The Brooklyn Rail

MAY 2018

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MAY 2018 Issue

New Era

Installation view, Doug Aitken: New Era, 303 Gallery, New York, April 13 - May 25, 2018.©Doug Aitken, courtesy 303 Gallery, New York

On View
303 Gallery
April 13 – May 25, 2018
New York

In 1973 Martin Cooper made the first public cell phone call from the street in mid-town Manhattan. New Era, a continuous ten minute, fifty-six second loop video by Doug Aitken responds to that event and the present consequences of this new technology. In a sixteen-foot tall-darkened room, thirty-five by forty feet, three overhead projectors, each set opposite a large mirror, project images in a vast hexagonal installation, accompanied by a spacey electronic musical accompaniment created by Aitken’s studio. Depending on when one enters the loop, we see Cooper, who now is eighty-nine, telling his story. Then the multiple screens erupt with kaleidoscopic images (literally kaleidoscopic as if shot through one of those novelty toys) of the keypad of his cell phone, gigantic landscapes and vast cloverleaf highways viewed from very high above, with no people visible. Moving from the main space one enters the next smaller gallery, where, in natural light, a large neon pulsating sign displays the word “jungle.”

Aitken once said, “We are inside the screen.” The world has become “a film set.” He suggests in such statements, and in this exhibition, that technologies such as the computer screen, cinema, and now the mobile phone, create a hallucinatory world that distorts our “sense of time and self,” dramatically changing the ways in which we experience reality. As Cézanne’s portraits responded to an earlier visual technology, the photograph, which forced artists to rethink the experience of capturing a likeness, the omnipresence of cell phones today has transformed our visual culture.

Installation view, Doug Aitken: New Era, 303 Gallery, New York, April 13 - May 25, 2018. ©Doug Aitken, courtesy 303 Gallery, New York

I agree that the cell phone (and our other novel computer-based technologies) have dramatically transformed almost everyone’s everyday visual experience. In Blow-Up, Michelangelo Antonioni’s 1966 film, the very privileged London photographer played by David Hemmings calls the operator from a telephone in his Rolls Royce convertible. At the time such a phone seemed futuristic and outlandish but nowadays we all own much better phones. The question that Antonioni in 1966 and Aitken in 2018 raises is how to interpret such technological changes—and how to understand the ways in which art should best respond. Cell phones are very good when you are trying to contact a missing friend in a crowded city; or when you make your way to an unfamiliar destination using GPS. But as we all know, these little computers can be distracting at dinnertime, and they are potentially dangerous if used when driving. Consider, then, how we sometimes move, quickly and frequently, back and forth between focusing on our smart phones and looking around us. How should that banal experience change the way we make and view gallery art?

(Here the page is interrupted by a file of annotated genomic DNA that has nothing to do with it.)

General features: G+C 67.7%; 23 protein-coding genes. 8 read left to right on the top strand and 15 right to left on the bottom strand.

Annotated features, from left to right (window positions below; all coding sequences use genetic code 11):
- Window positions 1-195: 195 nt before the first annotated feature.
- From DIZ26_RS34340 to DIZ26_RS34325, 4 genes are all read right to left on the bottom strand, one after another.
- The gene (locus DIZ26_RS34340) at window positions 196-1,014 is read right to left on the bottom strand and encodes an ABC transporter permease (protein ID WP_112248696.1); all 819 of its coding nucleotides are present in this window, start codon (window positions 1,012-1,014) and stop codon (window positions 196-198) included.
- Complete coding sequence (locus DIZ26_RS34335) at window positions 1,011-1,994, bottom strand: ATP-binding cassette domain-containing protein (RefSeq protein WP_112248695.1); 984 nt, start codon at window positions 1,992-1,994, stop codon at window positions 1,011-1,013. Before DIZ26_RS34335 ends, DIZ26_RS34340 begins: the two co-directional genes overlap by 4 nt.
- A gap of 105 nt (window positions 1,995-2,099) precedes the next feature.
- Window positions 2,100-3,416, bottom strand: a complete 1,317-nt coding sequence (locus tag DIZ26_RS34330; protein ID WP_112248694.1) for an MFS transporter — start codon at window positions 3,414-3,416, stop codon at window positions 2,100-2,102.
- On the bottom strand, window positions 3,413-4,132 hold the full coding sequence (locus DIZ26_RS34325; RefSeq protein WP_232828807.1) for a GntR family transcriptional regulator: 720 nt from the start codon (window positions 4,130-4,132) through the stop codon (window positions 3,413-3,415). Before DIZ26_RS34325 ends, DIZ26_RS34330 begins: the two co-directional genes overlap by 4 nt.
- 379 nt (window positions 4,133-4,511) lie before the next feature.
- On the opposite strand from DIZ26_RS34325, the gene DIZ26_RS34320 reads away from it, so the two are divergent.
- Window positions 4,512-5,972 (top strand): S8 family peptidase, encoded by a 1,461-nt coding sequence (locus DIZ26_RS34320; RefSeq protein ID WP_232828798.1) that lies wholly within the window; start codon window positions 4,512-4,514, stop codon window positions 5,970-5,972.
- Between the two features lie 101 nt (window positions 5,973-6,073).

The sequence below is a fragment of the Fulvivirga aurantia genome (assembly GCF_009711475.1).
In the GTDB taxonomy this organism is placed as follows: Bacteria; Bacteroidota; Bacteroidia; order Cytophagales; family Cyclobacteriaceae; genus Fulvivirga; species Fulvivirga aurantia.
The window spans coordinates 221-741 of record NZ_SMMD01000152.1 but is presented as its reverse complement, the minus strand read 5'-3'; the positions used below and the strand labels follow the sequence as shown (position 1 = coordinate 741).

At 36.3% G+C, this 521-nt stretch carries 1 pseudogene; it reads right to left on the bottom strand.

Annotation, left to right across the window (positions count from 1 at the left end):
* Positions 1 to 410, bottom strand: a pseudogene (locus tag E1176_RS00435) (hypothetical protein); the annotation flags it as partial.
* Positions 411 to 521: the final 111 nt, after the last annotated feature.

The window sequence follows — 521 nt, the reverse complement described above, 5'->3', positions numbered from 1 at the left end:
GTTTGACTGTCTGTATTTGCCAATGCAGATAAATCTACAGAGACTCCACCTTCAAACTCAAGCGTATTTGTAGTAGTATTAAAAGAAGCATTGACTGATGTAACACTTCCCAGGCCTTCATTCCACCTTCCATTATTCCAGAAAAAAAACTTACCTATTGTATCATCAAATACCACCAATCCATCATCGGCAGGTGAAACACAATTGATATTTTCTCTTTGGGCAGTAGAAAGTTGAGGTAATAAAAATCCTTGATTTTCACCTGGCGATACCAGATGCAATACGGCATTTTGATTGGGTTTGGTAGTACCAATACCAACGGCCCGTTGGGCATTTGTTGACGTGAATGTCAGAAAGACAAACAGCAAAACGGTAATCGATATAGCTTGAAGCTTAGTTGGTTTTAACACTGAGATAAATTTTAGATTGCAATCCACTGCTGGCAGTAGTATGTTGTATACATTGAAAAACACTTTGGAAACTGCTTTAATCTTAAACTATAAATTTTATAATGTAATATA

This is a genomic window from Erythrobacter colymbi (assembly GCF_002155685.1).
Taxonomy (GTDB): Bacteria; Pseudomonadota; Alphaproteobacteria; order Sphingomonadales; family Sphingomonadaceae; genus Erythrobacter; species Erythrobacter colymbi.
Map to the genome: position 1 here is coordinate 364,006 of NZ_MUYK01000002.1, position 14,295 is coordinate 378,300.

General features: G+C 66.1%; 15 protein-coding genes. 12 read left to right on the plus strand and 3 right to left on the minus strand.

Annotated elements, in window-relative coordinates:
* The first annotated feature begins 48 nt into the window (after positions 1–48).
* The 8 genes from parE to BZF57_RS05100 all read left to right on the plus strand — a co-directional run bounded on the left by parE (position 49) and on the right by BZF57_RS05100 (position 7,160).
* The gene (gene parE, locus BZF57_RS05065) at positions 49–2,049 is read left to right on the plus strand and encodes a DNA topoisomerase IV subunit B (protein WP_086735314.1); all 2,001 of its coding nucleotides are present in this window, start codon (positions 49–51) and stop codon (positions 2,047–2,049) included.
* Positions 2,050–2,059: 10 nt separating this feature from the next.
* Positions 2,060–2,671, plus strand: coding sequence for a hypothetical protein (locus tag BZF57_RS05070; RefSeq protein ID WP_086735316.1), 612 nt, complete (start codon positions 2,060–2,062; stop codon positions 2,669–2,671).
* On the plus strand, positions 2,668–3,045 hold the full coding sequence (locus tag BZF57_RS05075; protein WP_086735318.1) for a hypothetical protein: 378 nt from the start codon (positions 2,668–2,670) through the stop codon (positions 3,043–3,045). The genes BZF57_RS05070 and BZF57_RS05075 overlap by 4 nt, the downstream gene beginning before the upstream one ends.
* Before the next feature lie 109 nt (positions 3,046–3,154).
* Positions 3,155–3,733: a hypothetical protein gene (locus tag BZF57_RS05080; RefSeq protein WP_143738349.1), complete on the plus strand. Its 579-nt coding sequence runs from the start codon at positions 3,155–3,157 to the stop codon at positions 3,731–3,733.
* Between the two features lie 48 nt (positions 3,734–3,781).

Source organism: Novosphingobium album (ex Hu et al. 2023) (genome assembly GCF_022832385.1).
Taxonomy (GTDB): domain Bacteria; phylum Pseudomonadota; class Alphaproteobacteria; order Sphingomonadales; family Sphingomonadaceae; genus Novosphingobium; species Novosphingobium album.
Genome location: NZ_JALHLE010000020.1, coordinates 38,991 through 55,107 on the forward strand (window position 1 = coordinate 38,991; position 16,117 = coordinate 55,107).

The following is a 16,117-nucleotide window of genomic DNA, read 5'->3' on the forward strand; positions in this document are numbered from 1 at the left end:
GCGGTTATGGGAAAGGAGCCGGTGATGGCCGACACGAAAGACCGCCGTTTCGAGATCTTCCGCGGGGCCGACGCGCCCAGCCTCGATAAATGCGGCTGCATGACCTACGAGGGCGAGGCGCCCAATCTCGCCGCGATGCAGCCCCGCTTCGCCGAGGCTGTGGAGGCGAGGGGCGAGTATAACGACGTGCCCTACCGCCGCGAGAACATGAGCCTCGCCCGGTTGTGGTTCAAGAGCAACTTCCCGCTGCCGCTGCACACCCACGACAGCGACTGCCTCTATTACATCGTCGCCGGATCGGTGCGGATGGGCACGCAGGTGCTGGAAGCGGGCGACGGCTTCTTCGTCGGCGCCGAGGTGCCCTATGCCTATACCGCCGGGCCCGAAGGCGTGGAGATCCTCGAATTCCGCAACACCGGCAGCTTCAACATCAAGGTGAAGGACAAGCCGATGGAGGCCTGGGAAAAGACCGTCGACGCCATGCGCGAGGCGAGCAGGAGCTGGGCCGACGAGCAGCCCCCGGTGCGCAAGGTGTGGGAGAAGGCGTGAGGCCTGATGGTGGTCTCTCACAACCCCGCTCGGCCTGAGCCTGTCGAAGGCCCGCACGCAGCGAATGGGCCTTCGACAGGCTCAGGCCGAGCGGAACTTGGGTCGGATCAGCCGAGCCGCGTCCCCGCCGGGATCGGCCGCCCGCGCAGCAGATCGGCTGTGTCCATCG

Cultural historians describe changes like these in words. A visual artist faces a more challenging task—he or she has to provide a visual response, one interpretation if you will, of technological revolutions. Like any good interpretation of anything, Aitken’s interpretation of the cell phone offers one plausible, but surely disputable point of view. And so it’s worthwhile to consider objections to his analysis. As for his claim that cell phones are inherently immersive, is that entirely correct? I grant that Aitken’s New Era presents an immersive experience, for inside the darkened 303 Gallery all that you see is the video and its reflections. But usually, using your cell phone is very different, for you are not immersed in the tiny screen images. In Aitken’s video, apart from Cooper, no people are visible (except anyone who happens to be in the gallery at the same time you are); but when you use your phone, often other people are present nearby and also, perhaps on your screen. These criticisms shouldn’t undercut my obvious admiration for Aitkin’s show, which, like a lot of good art, inspires a critical response. But allow me one small complaint about an important exhibition: seating for the lengthy video would make the reviewer’s experience easier! 


David Carrier

David Carrier is writing a book about the historic center of Naples.


The Brooklyn Rail

MAY 2018

All Issues